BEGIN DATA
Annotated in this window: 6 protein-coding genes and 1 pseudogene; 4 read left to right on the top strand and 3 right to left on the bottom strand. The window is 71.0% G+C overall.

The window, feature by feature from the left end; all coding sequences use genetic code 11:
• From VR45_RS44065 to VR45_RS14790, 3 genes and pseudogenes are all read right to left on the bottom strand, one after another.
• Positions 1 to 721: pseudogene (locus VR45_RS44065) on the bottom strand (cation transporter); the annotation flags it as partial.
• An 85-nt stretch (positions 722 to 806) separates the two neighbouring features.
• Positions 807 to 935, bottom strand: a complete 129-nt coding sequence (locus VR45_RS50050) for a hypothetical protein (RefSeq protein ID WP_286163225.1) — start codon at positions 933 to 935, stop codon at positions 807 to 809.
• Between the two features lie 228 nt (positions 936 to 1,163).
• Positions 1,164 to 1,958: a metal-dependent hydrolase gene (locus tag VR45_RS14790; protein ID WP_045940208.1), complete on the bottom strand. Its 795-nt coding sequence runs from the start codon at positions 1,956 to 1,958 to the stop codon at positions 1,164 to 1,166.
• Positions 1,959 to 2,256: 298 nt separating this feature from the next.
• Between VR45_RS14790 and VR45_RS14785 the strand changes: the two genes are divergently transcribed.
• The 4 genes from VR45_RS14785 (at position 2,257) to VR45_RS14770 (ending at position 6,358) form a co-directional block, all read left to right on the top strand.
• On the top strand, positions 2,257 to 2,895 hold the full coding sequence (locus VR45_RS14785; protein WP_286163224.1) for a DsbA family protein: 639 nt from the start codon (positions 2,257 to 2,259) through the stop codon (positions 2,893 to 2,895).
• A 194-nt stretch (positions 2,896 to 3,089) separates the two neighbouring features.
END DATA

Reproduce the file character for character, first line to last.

Annotated in this window: 6 protein-coding genes and 1 pseudogene; 4 read left to right on the top strand and 3 right to left on the bottom strand. The window is 71.0% G+C overall.

The window, feature by feature from the left end; all coding sequences use genetic code 11:
• From VR45_RS44065 to VR45_RS14790, 3 genes and pseudogenes are all read right to left on the bottom strand, one after another.
• Positions 1 to 721: pseudogene (locus VR45_RS44065) on the bottom strand (cation transporter); the annotation flags it as partial.
• An 85-nt stretch (positions 722 to 806) separates the two neighbouring features.
• Positions 807 to 935, bottom strand: a complete 129-nt coding sequence (locus VR45_RS50050) for a hypothetical protein (RefSeq protein ID WP_286163225.1) — start codon at positions 933 to 935, stop codon at positions 807 to 809.
• Between the two features lie 228 nt (positions 936 to 1,163).
• Positions 1,164 to 1,958: a metal-dependent hydrolase gene (locus tag VR45_RS14790; protein ID WP_045940208.1), complete on the bottom strand. Its 795-nt coding sequence runs from the start codon at positions 1,956 to 1,958 to the stop codon at positions 1,164 to 1,166.
• Positions 1,959 to 2,256: 298 nt separating this feature from the next.
• Between VR45_RS14790 and VR45_RS14785 the strand changes: the two genes are divergently transcribed.
• The 4 genes from VR45_RS14785 (at position 2,257) to VR45_RS14770 (ending at position 6,358) form a co-directional block, all read left to right on the top strand.
• On the top strand, positions 2,257 to 2,895 hold the full coding sequence (locus VR45_RS14785; protein WP_286163224.1) for a DsbA family protein: 639 nt from the start codon (positions 2,257 to 2,259) through the stop codon (positions 2,893 to 2,895).
• A 194-nt stretch (positions 2,896 to 3,089) separates the two neighbouring features.